Not at this time.

Our interactive includes only projects that were at one point certified Letter 4. The state is supposed to issue these letters when a project has known, unresolved safety issues in construction. During the course of our reporting, we came across projects that had been changed to other letters (1, 2 or 3). Despite these changes by the state architect’s office, some of these projects nevertheless appeared to have unresolved questions about construction defects. As a result, we included all projects that had ever been certified Letter 4, regardless of their current status.

Also, the data provided by the state architect’s office had major problems and inaccuracies. The interactive map includes only the 785 Letter 4 projects that California Watch could match to an existing school site. For the most complete information, download the raw spreadsheet and contact your school district. Here is information on how to follow up with your district.

Learn more about how California Watch developed the interactive map.

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The original AB 300 report says there are 9,659 buildings listed. Why are the numbers in your interactive database different?

There are a few reasons.

First, our interactive database counts projects, not buildings, to be more consistent with the other data presented.

Second, the data provided by the state architect’s office had major problems and inaccuracies. The interactive map includes only the 2,829 AB 300 projects that California Watch could match to an existing school site. There are 1,466 projects we could not match. For the most complete information, download the raw spreadsheets and contact your school district. Here is information on how to follow up with your district.

After the AB 300 list was compiled in 2002, the Division of the State Architect began working to update the list in 2008. Some buildings were removed because there were duplicate entries, the school district could find no record of them, the buildings were never constructed, or the building had been demolished or sold. According to the state, this accounted for 717 buildings. California Watch did not include these entries in the database. Further, the process of finding reliable addresses for buildings on the AB 300 list was a massive undertaking. Even after calling 300 school districts, we could not identify all of the buildings listed.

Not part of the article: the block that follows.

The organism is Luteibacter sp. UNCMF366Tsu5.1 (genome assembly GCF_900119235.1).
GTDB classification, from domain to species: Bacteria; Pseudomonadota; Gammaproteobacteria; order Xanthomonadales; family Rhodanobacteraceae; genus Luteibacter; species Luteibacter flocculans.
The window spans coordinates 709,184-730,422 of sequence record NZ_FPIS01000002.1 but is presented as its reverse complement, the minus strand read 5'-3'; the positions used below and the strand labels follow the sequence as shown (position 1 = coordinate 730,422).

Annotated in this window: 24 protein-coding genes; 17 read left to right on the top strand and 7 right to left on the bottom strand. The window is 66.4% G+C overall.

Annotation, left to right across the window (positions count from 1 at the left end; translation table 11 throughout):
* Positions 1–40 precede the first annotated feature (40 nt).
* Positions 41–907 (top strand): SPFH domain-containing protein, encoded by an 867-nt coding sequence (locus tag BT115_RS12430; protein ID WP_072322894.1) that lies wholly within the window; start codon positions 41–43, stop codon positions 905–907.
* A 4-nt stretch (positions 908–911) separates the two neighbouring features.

Learn more about how California Watch developed the interactive map.

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Why is my school showing up in the wrong location? How do I get that fixed?

Schools have been placed on the map using coordinates provided by the California Geological Survey. California Watch has adjusted the location of some schools that had obviously been misplaced, but you might still find some location errors. If you find that your school is showing up in the wrong location, please e-mail seismic@cironline.org with the current address, and we will do our best to fix it promptly.

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What is a landslide or landslide zone?

A landslide is a movement of surface material down a slope, sometimes caused by an earthquake. The 1989 Loma Prieta earthquake generated thousands of landslides throughout the region.

Like an Alquist-Priolo Earthquake Fault Zone and a liquefaction zone, a landslide zone places restrictions on building projects in the area. A site-specific study must be completed before a building permit is approved within this zone.

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I know there are liquefaction and landslide zones in my area. Why aren’t they showing up on the map?

Liquefaction zone data is available only for the Bay Area and parts of Southern California (including parts of Riverside, Orange, Ventura and Los Angeles counties).